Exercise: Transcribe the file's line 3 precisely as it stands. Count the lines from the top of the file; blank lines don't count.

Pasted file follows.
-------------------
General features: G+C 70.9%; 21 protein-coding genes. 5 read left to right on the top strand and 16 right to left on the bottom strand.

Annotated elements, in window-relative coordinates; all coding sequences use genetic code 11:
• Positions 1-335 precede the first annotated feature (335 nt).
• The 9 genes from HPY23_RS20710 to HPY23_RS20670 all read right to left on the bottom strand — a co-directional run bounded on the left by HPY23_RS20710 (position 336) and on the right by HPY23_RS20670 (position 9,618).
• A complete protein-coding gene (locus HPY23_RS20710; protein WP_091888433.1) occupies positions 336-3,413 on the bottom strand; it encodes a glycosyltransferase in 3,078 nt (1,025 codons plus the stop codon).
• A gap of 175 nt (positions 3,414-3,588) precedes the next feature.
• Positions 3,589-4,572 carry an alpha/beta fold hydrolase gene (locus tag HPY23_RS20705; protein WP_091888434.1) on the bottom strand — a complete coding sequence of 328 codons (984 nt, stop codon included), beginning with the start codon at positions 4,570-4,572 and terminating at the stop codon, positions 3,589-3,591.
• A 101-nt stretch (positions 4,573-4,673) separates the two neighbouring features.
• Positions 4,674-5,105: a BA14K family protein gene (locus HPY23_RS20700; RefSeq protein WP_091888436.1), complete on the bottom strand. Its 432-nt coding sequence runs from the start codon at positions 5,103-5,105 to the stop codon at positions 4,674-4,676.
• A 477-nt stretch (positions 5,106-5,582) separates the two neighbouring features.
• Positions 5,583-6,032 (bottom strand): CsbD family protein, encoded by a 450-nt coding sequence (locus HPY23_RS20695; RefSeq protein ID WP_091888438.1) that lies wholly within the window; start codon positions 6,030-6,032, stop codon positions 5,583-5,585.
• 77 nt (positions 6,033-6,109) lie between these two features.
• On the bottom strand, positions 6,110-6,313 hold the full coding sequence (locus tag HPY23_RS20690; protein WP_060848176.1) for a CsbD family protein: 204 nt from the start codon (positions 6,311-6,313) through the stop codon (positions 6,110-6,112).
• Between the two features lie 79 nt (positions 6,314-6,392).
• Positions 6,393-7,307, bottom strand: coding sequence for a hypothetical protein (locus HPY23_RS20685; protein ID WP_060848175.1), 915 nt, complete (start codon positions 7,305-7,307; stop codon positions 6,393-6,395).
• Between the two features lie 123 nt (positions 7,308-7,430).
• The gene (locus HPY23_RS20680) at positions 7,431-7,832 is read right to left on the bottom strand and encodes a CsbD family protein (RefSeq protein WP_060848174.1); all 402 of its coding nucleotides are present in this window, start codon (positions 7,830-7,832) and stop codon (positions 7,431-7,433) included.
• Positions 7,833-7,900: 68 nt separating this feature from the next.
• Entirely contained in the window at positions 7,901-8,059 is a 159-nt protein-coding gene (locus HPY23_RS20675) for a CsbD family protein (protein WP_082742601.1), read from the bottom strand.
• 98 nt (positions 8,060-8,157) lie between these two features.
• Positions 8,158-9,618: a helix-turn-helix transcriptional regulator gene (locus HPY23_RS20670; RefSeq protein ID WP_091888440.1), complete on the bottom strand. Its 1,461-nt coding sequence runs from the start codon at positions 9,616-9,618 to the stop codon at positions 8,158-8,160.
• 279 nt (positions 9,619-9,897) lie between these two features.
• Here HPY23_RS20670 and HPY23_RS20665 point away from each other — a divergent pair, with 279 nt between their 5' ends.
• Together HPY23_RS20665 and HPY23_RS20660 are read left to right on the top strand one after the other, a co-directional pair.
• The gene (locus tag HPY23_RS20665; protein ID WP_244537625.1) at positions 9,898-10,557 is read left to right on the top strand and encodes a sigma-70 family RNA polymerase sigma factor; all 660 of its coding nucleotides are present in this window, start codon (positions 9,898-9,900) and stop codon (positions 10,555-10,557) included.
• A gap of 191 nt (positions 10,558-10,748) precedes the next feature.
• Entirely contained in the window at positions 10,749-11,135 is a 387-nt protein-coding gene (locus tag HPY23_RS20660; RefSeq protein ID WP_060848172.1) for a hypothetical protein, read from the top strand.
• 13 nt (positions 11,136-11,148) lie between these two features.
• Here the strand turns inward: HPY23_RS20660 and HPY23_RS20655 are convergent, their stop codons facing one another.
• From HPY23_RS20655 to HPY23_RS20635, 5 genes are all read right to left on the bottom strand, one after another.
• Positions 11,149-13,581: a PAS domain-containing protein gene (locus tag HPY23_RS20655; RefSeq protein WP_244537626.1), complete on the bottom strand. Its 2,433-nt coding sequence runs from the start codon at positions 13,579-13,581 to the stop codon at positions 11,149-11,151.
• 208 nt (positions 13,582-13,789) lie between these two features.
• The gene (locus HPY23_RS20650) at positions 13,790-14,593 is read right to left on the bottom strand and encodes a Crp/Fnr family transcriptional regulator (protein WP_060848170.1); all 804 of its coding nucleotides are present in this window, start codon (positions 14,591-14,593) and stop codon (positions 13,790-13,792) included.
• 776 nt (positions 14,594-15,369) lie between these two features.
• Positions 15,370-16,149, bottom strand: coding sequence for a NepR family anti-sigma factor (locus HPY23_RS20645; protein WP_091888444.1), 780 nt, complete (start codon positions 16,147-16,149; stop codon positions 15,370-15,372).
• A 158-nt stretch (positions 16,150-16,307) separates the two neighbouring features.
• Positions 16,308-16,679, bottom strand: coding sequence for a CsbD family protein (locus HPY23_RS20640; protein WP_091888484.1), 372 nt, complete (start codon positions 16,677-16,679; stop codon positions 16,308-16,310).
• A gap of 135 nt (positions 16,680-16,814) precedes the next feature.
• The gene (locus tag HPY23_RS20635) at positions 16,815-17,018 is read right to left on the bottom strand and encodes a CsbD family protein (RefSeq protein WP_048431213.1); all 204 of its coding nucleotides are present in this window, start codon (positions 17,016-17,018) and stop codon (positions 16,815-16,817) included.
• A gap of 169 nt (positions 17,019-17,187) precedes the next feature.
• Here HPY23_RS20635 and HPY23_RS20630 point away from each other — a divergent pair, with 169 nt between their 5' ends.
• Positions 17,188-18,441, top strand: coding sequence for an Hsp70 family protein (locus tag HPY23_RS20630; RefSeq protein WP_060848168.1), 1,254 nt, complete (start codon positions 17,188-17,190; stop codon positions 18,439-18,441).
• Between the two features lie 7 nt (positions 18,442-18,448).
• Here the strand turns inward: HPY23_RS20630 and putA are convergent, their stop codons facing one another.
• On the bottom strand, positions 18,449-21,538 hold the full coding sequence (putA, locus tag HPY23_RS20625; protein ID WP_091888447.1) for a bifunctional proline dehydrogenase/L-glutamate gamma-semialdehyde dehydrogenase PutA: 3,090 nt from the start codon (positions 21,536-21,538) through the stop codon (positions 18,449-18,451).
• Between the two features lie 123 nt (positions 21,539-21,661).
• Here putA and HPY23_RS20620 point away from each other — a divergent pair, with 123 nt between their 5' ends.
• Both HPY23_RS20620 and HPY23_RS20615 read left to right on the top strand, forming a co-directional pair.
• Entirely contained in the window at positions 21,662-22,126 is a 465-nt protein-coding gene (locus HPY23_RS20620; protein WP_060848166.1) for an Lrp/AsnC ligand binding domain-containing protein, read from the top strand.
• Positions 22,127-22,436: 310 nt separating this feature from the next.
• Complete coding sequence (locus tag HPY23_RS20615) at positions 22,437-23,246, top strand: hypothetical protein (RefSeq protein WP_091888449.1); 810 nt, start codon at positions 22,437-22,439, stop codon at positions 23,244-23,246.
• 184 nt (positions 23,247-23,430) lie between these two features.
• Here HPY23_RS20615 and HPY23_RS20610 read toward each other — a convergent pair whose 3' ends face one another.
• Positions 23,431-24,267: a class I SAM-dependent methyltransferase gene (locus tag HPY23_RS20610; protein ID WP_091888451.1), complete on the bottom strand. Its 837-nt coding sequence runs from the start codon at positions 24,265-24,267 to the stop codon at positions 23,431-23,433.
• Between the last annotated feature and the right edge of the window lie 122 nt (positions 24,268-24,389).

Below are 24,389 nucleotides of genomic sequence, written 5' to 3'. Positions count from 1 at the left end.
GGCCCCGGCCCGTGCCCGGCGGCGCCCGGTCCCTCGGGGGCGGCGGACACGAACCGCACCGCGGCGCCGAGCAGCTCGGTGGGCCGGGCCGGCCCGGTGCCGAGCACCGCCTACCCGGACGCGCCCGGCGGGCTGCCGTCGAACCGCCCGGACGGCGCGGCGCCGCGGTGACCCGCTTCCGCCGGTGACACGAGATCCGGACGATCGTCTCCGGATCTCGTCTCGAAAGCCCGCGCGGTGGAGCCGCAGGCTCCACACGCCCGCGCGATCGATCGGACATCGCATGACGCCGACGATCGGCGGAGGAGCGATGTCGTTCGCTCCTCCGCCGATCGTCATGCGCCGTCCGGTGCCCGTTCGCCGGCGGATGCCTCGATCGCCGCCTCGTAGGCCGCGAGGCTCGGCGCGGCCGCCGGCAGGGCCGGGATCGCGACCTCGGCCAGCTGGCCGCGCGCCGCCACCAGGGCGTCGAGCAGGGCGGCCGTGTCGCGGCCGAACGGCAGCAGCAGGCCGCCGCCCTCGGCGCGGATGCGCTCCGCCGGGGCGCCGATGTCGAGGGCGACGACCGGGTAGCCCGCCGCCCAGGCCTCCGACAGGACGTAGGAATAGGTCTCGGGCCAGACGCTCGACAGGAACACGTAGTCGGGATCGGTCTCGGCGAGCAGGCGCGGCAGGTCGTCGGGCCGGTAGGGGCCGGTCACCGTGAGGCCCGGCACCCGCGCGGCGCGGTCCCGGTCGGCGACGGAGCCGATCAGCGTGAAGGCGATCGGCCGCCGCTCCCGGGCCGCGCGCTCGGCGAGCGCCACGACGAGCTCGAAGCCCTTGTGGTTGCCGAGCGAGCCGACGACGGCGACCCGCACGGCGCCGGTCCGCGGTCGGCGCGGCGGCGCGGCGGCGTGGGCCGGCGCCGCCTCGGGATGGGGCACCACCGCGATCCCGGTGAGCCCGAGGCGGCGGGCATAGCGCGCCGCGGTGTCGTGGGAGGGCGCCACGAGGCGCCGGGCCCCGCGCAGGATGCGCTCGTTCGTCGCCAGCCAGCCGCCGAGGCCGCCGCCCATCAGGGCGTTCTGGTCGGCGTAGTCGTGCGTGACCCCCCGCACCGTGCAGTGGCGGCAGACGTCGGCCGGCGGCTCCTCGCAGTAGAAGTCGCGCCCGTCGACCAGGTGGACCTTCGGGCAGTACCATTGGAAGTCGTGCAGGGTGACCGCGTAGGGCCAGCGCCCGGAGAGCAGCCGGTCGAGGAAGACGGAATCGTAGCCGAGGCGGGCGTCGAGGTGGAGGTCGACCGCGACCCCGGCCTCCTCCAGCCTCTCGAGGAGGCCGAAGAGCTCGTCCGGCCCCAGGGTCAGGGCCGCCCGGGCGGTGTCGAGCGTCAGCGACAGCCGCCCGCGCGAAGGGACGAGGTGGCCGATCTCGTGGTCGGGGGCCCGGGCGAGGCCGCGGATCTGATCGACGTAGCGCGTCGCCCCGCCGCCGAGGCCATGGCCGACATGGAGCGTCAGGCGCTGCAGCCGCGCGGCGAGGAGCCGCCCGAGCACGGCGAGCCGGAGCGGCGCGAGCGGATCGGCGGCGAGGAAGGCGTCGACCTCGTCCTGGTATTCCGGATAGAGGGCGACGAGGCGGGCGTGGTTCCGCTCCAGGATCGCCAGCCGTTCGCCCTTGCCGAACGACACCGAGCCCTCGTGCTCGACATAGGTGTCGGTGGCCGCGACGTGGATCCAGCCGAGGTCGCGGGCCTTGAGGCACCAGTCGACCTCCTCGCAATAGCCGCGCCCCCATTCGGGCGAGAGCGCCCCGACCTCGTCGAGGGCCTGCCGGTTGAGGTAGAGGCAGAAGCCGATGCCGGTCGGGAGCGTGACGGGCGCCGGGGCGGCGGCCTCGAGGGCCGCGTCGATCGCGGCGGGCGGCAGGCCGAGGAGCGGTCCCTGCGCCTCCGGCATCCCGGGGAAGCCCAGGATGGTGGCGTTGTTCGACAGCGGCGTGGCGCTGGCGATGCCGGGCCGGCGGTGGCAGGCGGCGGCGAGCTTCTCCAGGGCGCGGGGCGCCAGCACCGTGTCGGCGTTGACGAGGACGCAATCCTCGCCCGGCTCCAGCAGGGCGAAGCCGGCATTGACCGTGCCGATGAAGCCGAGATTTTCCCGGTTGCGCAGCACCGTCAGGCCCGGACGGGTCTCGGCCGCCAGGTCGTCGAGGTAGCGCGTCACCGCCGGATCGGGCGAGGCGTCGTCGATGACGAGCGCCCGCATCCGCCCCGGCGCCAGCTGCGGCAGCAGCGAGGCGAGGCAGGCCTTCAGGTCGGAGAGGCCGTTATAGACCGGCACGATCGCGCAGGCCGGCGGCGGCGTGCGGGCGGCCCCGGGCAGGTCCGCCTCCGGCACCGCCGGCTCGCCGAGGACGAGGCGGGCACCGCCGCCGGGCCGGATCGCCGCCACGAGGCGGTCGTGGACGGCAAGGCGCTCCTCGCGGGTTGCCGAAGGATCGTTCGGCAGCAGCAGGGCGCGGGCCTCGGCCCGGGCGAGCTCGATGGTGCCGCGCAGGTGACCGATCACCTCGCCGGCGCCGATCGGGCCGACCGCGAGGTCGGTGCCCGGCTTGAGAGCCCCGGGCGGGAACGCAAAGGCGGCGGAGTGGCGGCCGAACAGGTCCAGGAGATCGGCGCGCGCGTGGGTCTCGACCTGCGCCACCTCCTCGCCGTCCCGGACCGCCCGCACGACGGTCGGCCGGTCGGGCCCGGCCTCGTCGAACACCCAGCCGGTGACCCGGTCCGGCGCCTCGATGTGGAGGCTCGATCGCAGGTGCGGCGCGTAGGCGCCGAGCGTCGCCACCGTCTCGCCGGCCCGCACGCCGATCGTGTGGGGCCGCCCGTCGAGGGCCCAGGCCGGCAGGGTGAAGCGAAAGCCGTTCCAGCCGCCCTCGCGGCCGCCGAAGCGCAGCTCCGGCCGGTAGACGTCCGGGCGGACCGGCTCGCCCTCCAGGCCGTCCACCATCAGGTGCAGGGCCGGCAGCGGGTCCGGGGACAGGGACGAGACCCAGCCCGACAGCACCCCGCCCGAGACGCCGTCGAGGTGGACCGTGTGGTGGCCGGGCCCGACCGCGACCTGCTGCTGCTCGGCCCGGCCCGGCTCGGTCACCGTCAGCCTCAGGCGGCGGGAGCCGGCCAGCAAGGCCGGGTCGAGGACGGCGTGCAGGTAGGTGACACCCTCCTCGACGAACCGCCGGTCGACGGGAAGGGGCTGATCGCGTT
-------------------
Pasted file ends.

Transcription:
• Positions 1-335 precede the first annotated feature (335 nt).